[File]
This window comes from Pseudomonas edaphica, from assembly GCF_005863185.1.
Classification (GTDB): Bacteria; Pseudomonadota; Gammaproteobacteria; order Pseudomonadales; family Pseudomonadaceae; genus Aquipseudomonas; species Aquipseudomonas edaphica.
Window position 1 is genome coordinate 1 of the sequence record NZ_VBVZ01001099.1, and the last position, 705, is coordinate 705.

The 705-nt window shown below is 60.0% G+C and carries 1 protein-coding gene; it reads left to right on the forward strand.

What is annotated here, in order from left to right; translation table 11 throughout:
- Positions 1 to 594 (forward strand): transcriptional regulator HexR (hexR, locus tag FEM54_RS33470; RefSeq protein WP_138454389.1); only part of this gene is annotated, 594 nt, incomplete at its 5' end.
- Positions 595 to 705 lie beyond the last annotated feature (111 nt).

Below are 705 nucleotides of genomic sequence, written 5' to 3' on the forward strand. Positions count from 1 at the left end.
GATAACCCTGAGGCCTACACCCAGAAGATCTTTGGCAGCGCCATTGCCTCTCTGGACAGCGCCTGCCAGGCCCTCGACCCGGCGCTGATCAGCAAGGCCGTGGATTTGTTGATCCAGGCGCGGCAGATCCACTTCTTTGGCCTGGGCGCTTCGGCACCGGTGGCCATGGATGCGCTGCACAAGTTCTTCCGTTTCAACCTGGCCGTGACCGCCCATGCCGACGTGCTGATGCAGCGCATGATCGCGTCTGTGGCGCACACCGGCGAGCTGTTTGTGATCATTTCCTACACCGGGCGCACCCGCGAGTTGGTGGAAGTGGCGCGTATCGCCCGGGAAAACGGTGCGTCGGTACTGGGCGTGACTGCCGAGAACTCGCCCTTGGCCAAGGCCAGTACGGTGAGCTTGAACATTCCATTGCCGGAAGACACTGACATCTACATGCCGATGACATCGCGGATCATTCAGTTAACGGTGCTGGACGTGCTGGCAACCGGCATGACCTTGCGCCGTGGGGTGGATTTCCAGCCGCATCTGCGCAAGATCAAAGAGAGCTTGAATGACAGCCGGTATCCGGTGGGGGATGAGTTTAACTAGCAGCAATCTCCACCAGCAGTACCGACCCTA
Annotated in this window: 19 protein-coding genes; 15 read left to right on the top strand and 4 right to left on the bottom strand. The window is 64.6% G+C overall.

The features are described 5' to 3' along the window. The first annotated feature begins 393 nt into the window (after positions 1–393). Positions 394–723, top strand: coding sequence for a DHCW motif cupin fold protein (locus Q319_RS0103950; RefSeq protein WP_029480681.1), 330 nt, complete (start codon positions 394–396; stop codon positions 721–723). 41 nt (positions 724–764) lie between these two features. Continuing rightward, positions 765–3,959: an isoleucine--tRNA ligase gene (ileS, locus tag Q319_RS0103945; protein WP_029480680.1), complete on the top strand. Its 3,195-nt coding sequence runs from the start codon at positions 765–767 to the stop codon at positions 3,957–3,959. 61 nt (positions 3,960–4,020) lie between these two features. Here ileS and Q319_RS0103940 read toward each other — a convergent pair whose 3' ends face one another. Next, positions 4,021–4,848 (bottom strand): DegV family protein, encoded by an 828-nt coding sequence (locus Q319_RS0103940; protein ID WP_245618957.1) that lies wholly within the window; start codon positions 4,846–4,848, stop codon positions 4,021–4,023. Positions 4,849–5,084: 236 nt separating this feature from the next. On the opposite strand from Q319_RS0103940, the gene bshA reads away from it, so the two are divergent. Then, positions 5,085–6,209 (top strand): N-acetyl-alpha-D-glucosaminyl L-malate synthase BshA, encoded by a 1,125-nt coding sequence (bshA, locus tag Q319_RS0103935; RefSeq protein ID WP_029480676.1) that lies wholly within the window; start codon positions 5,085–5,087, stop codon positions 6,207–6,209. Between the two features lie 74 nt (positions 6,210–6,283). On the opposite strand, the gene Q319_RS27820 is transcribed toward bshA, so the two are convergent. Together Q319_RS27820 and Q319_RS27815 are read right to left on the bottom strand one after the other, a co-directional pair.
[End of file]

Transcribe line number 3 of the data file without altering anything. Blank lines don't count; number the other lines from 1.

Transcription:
Window position 1 is genome coordinate 1 of the sequence record NZ_VBVZ01001099.1, and the last position, 705, is coordinate 705.